IRS Finalizes Negative Section 263A Regulations
The IRS issued final regulations (T.D. 9843) that, under Section 263A, amend the Uniform Capitalization (“UNICAP”) rules for taxpayers. In addition, the IRS simultaneously released Rev. Proc. 2018-56, which updates the automatic accounting method change procedures to assist taxpayers in complying with the final regulations. These final regulations are effective for taxable years beginning on or after November 20, 2018. The following are key takeaways from the final regulations and automatic accounting method change procedures. The new regulations: Created a new Modified Simplified Production Method (“MSPM”) for calculating additional Section 263A costs. Clarified how certain inventory costs are calculated and. Read More.
Section 274(a)(4): IRS Guidance on Nondeductible Employee Parking Expenses
The IRS has issued guidance detailing the deduction disallowance provisions of Section 274(a)(4), explaining how to determine the nondeductible portion of employee parking expenses. For tax-exempt organizations these amounts are unrelated business taxable income (“UBTI”). The new rules set forth a reasonable way to determine the amount of parking expenses that are no longer tax deductible, but allow you to use any reasonable method until further guidance is issued. However, using the value of the employee parking is not a reasonable method for determining cost. In addition, beginning in 2019, any method you use will need to allocate expenses to. Read More.
2018 Year-end Tax Planning Checklist for Individuals
This tax year brings an extraordinary number of challenges and opportunities to year-end tax planning. The Tax Cuts and Jobs Act of 2017 (“TCJA”) revised tax rates, placed new limits on itemized deductions, expanded credits for children and other dependents, and raised the standard deduction. The TCJA also introduced two brand new tax savings provisions: Qualified Opportunity Zones and Section 199A, qualified business income deduction. What is tax planning really about? When Cherry Bekaert tax professionals work with you this year, there are two goals – Help Individuals and families take advantage of traditional tax planning techniques: Defer income &. Read More.
This Year’s Hot Topics in Tax for your Business – Video
2018 brought sweeping changes to business tax in multiple ways: The Tax Cuts and Jobs Act of 2017 brought tax rate reductions to corporations and individuals; The Supreme Court decision in Wayfair v. South Dakota brought significant changes to sales and use tax nexus; International operations will report under a new modified territorial system; Limits to business deductions, partnership audit rules, and information reporting added complexity to tax returns; And more This brief 12-minute video walks through a top ten list of events impacting your business’s tax returns in 2018. We also highlight planning tips that companies can use to reduce their taxes. Read More.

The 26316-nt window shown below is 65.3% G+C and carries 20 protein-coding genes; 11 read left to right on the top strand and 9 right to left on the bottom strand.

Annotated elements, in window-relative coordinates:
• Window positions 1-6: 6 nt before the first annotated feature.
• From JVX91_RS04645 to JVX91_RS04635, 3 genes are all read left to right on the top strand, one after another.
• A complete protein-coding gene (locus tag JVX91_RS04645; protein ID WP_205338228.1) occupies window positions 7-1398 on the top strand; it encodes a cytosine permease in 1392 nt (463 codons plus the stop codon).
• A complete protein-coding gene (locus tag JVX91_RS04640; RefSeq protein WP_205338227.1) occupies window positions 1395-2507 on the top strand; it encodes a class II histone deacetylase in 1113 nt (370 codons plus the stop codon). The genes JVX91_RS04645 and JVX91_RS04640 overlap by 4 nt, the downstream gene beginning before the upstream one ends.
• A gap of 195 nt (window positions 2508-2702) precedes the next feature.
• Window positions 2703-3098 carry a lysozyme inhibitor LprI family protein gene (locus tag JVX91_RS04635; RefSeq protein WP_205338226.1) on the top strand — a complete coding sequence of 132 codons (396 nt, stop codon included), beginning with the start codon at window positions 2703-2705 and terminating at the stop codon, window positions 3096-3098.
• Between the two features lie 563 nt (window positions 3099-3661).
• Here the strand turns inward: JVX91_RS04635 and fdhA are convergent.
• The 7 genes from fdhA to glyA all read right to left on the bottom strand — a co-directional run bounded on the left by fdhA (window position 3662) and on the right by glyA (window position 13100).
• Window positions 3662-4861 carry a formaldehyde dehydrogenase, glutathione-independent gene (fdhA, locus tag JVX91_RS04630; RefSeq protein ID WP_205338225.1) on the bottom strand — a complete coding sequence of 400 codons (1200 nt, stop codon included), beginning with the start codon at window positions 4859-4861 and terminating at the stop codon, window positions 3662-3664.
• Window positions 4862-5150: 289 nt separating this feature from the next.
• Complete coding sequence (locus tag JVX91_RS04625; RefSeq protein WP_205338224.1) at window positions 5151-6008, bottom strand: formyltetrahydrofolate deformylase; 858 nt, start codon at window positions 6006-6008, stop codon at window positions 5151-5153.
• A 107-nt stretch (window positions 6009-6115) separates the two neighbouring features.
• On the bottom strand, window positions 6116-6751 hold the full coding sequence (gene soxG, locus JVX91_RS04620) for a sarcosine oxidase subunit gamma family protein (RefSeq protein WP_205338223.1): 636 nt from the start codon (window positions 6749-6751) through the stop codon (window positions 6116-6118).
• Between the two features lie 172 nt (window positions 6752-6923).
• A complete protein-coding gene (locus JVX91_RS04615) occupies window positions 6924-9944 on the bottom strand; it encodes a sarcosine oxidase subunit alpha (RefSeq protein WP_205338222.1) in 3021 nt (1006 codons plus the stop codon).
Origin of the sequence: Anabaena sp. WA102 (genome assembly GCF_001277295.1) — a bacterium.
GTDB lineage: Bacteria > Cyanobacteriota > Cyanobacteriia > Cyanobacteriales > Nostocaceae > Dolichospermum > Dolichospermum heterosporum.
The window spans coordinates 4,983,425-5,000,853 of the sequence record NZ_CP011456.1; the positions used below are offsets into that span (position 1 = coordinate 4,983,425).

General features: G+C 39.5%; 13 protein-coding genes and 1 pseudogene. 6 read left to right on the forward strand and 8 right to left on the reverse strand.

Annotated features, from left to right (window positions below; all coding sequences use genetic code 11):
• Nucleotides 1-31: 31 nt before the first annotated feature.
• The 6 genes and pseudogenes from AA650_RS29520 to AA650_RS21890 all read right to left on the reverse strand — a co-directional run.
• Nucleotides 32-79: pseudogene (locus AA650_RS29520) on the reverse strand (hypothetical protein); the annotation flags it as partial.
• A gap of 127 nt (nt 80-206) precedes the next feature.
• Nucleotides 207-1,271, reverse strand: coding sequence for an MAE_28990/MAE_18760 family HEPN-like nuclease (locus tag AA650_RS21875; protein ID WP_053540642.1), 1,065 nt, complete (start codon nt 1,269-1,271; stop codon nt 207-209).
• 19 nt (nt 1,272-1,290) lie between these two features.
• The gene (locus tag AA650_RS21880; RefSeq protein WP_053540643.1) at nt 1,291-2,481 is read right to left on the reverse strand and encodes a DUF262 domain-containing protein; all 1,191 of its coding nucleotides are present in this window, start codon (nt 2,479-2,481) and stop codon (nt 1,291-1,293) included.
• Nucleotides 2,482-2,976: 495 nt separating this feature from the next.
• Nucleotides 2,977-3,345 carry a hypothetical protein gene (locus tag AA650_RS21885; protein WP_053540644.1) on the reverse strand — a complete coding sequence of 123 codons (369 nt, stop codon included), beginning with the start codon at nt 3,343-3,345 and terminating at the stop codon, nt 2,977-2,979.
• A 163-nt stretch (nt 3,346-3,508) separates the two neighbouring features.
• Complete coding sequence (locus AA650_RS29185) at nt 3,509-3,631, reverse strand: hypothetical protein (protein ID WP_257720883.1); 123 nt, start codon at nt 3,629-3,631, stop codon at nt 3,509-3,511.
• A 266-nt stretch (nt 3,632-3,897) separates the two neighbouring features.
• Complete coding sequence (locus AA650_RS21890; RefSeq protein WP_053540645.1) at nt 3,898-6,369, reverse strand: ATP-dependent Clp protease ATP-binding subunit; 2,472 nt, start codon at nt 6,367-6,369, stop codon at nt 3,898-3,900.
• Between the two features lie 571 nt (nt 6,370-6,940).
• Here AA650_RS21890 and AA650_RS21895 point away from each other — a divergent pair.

TCJA Changes to § 451: New Tax Automatic Accounting Methods for Revenue Recognition
On November 29, 2018, the IRS released Rev. Proc. 2018-60, which provides a new automatic change to comply with §451(b) for tax years beginning after December 31, 2017.  The change is applicable to taxpayers who are changing to recognize revenue under § 451(b) and/or have not adopted the ASC 606 method under Rev. Proc. 2018-29. The TCJA amended §451 of the Internal Revenue Code to provide that the all events test (used to determine when revenue is fixed and determinable with reasonable accuracy) with respect to income shall be treated as met no later than when taken into account within. Read More.
Section 199A: Waiting on Final Regulations and What to Consider before the Year Ends
The Tax Cuts and Jobs Act (“TCJA”) brought a substantial tax rate reduction for C corporations to 21 percent, down from the previous maximum rate of 35 percent. As a result of the significant rate reduction for corporations, Congress felt that some benefit was necessary for the owners of pass-through entities and provided a new pass-through deduction designed to reduce the tax liabilities of the owners. The new Section 199A permits a deduction of up to 20 percent of qualified business income (“QBI”) from a domestic pass-through business, plus 20 percent of qualified real estate investment trust (“REIT”) dividends and. Read More.
Tax Credits for Paying Family and Medical Leave
The Tax Cut and Jobs Act (“TCJA”) provides a valuable benefit in the form of a business tax credit if you pay employees for family and medical leave for 2018 and 2019. If you have a written policy offering all qualifying employees at least two weeks a year of paid family and medical leave that is at least 50% of the individual’s normal wages, you can claim a credit of 12.5% of those wages. Your available credit increases to 25% if 100% of employee’s wages are paid. Part-time employees (individuals working less than 30 hours a week) need to be. Read More.